On Tuesday night, President Obama delivered his State of the Union address and, in broad strokes and with stories of inspiration, he painted a picture of where we have been as a nation.

Americans heard confident words that we will come through this recession if we spend more money for education, research and development, and public infrastructure. Obama believes these are investments that support the work of the private sector and stimulate private investment.

Obama was conciliatory to the new Republican majority in the U.S. House and made every effort to feature the successes of the private sector as the engine of innovation, jobs and opportunity.

He did not scold the Supreme Court or taunt the GOP about obstructionism. There was no blame placed on the previous administration. It was a night to be nice and move forward.

His message was a call for cooperation from a Congress whose control now is split between a Democratic majority in the Senate and a Republican majority in the House. “We will move forward together, or not at all,” said the president.

That may seem obvious, but it was worth stating the facts. It also reflected the message sent by voters in the November elections that we all have had enough of the bickering, posturing and business as usual.

The president attempted to kindle the pride of Americans by a recitation of our accomplishments. His was a call to our competitive spirit.

The Republican response was far more cautionary and pointedly suggested that limited government, liberty and personal responsibility is the prescription to grow our collective prosperity, not more government spending.

Though the president proposed a five-year freeze on discretionary, non-entitlement spending, Republicans stated their intent to make far more dramatic cuts, including their own operating budget for Congress. This and other symbolic gestures were part of the theatrics of our government’s annual convention.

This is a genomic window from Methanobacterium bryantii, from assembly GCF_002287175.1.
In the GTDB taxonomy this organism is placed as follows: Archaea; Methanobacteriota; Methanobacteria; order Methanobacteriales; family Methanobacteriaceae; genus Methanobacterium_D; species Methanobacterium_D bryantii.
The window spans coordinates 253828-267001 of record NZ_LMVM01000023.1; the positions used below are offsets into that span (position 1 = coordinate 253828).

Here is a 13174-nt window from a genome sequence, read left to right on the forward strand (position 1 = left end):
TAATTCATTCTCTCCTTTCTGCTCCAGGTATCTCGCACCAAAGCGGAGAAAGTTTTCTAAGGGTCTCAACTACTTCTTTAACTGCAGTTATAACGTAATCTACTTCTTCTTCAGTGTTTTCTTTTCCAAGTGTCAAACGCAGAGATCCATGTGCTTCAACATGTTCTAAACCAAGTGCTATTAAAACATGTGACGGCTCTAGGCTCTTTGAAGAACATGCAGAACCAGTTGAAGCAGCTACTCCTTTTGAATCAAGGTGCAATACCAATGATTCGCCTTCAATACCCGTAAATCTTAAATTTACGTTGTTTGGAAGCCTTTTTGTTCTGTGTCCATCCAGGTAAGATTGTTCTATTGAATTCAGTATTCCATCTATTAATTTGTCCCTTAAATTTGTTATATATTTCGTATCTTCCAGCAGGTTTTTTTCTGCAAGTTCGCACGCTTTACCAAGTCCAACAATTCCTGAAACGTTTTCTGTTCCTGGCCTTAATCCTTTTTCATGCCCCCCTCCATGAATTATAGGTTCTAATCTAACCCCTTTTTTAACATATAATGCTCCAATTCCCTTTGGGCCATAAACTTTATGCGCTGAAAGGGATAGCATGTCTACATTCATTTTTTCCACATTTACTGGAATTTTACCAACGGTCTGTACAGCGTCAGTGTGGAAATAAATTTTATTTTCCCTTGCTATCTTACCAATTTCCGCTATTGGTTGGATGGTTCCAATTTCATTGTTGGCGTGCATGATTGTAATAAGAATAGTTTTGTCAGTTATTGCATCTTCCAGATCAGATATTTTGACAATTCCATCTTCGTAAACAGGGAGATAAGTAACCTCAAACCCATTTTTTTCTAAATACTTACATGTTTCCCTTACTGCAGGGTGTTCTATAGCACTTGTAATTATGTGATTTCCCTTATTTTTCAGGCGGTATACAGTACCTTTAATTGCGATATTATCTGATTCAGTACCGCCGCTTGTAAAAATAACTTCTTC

If America’s entrepreneurial small businesses were the heroes of the president’s speech, the villains were the special interest groups – those big, bad insurance companies, those smug oil executives and those demon lobbyists who have rewritten the tax codes for the benefit of the rich.

The very enterprises whose profits fuel our individual retirement accounts, employ our citizens and provide security were made out to be the bad guys of public policy.

That’s not to say that special interests are not working overtime to get a competitive advantage via public policy, but the last time I looked, only women and men elected by the voters are allowed to vote on the floor of the Senate or the House.

If they are pandering to special interests, then shame on us for not holding them accountable.

Rep. Paul Ryan, who delivered the Republican response to the president’s address, also captured the mood of the evening when he said, “Americans are skeptical of both political parties, and that skepticism is justified – especially when it comes to spending. So hold all of us accountable.”

In the vernacular of Sarah Palin, you betcha we will.

The only serious disappointment of the evening was that both Obama and Ryan avoided squarely addressing the two deadly entitlement programs that are driving our nation’s budget beyond the breaking point: Social Security and Medicare.

The president wants to reduce health care costs, but not the benefits of Medicare. He wants to strengthen Social Security, but “without putting at risk current retirees, the most vulnerable, or people with disabilities; without slashing benefits for future generations; and without subjecting Americans’ guaranteed retirement income to the whims of the stock market.”

Then, what is he suggesting?

Ryan, who is branding himself as a deficit hawk, also seemed to fly around the issues rather than swooping down to attack the problem. He was quick to lambaste the new health care reform act but otherwise stayed clear of the political kill zone by avoiding specifics.

If fixing these systems means cutting services, raising the retirement age, changing eligibility, means-testing benefits and raising taxes, then they need to say it! Whether they get re-elected or not, the stubborn facts won’t change. These programs are underfunded, overly generous and bankrupting us.

What may get in the way of such proposals, however, is our sense that things are getting better and that tough decisions can be avoided or postponed. The stock market is up, consumer spending is up and employment is up, fueled in part by deficit spending in Washington. Avoiding the issues may be a strategy for getting re-elected, but it won’t solve the problems that just won’t go away.

What do you think, and what are you going to do about it? 

Tony Payne is a lifelong Maine resident active in business, civic and political affairs. He can be reached at: [email protected]